When the U.S. Supreme Court issued its 5-4 decision in Walmart v. Dukes in June 2011, no one needed a Richter scale to know it was a Big One. In throwing out a mammoth lawsuit by women employees who claimed that they'd been systematically underpaid and underpromoted by the world's biggest corporation, the ruling upended decades of employment discrimination law and raised serious barriers to future large-scale discrimination cases of every kind.
Employers rejoiced. Others predicted serious setbacks for women and minorities, especially in employment discrimination cases brought under Title VII of the Civil Rights Act of 1964. That landmark law had opened the way to the use of the class-action lawsuit as a potent weapon for people who could not stand up for their rights on their own.
Two years later, it's becoming clear just how much the ruling has reshaped the American legal landscape.
The Dukes decision has already been cited more than 1,200 times in rulings by federal and state courts, a figure seen by experts as remarkable. Jury verdicts have been overturned, settlements thrown out, and class actions rejected or de-certified, in many instances undoing years of litigation. The rulings have come in every part of the country, in lawsuits involving all types of companies, including retailers (Family Dollar Stores), government contractors (Lockheed Martin Corp.), business-services providers (Cintas Corp.), and magazines (Hearst Corp.). The aftershocks have been felt in many kinds of lawsuits beyond the employment field, as well.
"We're still seeing employee class actions—those haven't died. We're seeing consumer class actions and securities class actions—those haven't died. Certainly some bad class actions were slapped down, but the legitimate class actions are going forward."
Many of the rulings since 2011 have not been surprising. Some have been relatively narrow. But others have tread into unexpected territory.
This past August, for example, a federal appeals court in Philadelphia upheld the dismissal of a $7 million settlement between the former National City Bank and 153,000 black and Hispanic borrowers who claimed that the bank had discriminated against them in how it charged mortgage points and fees during the housing bubble. Neither side had sought to revisit the 2010 accord, but the courts did so anyway, ruling that because the class action probably wouldn't have been certified under Dukes, the settlement was suspect, too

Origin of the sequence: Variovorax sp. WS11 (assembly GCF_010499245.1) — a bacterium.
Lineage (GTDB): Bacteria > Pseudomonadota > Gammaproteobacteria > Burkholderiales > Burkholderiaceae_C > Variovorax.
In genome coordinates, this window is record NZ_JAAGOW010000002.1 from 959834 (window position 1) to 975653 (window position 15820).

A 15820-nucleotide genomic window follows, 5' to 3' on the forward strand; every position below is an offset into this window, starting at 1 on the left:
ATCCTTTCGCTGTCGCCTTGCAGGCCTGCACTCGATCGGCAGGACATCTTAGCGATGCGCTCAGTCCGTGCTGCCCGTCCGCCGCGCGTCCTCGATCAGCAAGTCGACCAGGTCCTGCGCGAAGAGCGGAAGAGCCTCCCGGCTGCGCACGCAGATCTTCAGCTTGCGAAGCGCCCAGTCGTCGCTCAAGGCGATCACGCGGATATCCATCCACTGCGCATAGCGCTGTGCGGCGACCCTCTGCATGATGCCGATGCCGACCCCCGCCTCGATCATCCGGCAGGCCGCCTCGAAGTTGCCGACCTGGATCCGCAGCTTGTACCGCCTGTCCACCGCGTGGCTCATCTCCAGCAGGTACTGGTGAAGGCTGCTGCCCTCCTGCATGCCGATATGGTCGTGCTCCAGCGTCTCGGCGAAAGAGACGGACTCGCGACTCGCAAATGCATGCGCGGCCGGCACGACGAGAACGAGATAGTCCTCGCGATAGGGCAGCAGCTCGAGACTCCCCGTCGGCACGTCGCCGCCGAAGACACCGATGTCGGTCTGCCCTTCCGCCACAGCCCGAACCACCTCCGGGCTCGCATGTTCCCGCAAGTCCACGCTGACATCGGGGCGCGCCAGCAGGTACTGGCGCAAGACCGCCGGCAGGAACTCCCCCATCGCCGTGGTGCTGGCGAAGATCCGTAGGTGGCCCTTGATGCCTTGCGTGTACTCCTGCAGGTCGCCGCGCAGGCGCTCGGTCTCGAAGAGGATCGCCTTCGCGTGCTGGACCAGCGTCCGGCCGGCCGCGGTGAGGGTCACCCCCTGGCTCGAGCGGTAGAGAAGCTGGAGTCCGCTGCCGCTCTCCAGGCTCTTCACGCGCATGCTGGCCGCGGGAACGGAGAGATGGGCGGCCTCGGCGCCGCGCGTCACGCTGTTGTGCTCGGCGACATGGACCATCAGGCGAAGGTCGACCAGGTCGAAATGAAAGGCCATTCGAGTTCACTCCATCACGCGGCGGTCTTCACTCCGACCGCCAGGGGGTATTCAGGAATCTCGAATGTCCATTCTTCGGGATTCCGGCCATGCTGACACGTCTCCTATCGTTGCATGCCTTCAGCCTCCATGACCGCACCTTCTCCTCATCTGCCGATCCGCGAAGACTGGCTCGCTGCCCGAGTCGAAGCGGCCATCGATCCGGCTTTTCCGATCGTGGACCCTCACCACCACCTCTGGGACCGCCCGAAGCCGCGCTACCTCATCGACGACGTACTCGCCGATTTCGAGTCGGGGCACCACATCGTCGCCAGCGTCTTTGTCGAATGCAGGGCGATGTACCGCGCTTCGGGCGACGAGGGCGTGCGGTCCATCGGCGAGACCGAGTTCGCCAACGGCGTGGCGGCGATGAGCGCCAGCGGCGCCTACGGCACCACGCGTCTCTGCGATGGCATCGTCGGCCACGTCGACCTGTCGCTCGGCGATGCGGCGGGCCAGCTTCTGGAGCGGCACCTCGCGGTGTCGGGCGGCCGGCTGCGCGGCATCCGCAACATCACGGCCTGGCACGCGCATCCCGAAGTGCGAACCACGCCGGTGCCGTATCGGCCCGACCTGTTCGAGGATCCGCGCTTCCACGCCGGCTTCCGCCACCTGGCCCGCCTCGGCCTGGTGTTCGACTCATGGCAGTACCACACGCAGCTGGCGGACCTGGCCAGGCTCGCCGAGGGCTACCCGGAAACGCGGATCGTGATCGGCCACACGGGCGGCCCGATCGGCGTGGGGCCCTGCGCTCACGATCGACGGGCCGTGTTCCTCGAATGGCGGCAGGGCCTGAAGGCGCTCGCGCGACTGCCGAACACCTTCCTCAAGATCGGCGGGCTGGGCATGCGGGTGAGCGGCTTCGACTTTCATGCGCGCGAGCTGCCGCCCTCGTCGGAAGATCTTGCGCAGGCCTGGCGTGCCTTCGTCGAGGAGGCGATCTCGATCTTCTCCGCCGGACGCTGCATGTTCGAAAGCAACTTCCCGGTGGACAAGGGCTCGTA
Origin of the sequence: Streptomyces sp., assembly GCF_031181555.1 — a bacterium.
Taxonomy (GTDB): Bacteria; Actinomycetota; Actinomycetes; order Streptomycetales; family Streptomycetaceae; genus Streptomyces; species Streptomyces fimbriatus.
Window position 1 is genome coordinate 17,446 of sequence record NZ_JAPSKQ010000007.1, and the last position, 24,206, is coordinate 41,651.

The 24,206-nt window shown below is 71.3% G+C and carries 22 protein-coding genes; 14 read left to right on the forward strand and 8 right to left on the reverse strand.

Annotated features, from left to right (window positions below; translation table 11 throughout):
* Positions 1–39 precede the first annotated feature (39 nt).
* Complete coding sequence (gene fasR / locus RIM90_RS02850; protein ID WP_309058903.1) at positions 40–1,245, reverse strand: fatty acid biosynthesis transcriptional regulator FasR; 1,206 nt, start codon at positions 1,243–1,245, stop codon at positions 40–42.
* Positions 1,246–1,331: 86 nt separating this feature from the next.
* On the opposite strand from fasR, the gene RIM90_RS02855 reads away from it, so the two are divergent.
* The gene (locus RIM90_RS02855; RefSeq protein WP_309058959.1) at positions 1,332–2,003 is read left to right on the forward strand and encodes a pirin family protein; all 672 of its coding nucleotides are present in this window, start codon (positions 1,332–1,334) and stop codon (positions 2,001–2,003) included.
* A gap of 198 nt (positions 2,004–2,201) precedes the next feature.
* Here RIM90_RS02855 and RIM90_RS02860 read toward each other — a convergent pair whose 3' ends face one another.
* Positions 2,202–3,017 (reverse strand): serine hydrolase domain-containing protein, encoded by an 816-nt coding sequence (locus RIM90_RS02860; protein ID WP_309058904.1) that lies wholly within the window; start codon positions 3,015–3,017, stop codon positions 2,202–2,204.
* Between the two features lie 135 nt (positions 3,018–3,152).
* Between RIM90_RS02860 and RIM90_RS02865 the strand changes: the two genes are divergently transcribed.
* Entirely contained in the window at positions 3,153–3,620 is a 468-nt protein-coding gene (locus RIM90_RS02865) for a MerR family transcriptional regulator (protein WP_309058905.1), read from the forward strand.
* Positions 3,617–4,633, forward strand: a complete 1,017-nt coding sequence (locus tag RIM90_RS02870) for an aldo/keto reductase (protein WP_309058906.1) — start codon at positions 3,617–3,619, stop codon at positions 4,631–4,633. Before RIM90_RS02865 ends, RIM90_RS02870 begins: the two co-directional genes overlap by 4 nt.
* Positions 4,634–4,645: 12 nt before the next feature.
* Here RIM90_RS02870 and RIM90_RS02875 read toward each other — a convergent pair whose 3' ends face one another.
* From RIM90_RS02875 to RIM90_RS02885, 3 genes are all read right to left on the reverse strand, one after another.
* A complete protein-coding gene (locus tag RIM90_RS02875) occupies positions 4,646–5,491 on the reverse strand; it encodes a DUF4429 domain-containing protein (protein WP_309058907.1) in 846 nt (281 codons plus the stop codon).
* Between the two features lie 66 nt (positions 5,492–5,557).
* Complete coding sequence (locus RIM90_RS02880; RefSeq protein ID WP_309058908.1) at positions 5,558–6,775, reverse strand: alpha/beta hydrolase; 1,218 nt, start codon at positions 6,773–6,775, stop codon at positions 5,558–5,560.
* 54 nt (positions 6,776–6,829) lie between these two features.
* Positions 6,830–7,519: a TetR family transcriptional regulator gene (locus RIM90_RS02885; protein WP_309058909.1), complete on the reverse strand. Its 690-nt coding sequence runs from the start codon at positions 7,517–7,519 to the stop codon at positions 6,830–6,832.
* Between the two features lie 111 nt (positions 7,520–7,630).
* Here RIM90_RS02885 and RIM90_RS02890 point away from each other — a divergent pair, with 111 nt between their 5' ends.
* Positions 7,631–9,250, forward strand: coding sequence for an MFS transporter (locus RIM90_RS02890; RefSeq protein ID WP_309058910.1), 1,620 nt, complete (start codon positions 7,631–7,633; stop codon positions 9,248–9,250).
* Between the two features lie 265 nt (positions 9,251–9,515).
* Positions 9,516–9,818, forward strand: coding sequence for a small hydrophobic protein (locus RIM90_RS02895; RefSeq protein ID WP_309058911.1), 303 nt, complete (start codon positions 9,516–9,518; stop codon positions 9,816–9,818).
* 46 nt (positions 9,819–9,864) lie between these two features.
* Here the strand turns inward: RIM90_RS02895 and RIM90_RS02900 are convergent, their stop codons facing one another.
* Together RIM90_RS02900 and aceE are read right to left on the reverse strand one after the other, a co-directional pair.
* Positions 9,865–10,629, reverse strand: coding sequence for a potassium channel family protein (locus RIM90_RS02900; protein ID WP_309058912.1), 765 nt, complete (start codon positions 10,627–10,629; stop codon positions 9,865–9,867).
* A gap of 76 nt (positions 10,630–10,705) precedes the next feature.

"That is pretty extraordinary," said Gerald Maatman Jr. of Seyfarth Shaw in Chicago, one of the leading law firms in the country defending businesses and employers against class actions. "It shows how much the standards have changed."
Courts in prior decades had typically rubber-stamped such settlements, he said.
"It's a whole new world," Maatman said.
One measure of that change is the difference in the size of employee discrimination settlements as reported in Maatman's widely read Workplace Class Action Blog. In 2010, the year before the Dukes decision, the top 10 settlements totaled $346 million; in 2012, the first year after Dukes, that total plummeted 87 percent, to $45 million.
Another measure, lawyers representing women and minorities say, is the drop-off in new employment discrimination class-action lawsuits being filed. Before Dukes, it was normal to see 25 or 30 such cases every year, said Jocelyn Larkin, executive director of the Impact Fund, a law firm/national litigation resource center based in Berkeley, California, which helped bring the Walmart suit in 2001. Now, Larkin said, the number of new cases is closer to 10 or 12 a year.
Even in this new world, there have been some class-action victories. On September 6, Bank of America and its Merrill Lynch unit settled a sex discrimination class action with female brokers for $39 million. The week before, Merrill agreed to pay another $160 million for discriminating against African-American brokers, the largest class-action settlement ever in a race-bias case. Merrill and Bank of America had tried to argue that the Walmart ruling meant that the lawsuits should not be allowed to proceed as class actions—an argument that, in these instances, a federal court didn't buy.
But for advocates for women and minority workers, the mood is mostly dispirited. Economic disparities—between people of color and whites and between men and women—have been widening and complaints of mistreatment in the workplace are common. San Francisco's Equal Rights Advocates, another firm involved in the Dukes case, has seen a tripling of calls to its nationwide hotline, said executive director Noreen Farrell. Many of the calls are from low-wage women facing discrimination on the job and elsewhere.
Even before Dukes, "they already had many obstacles," Farrell said. To fight these battles individually, "it's often impossible."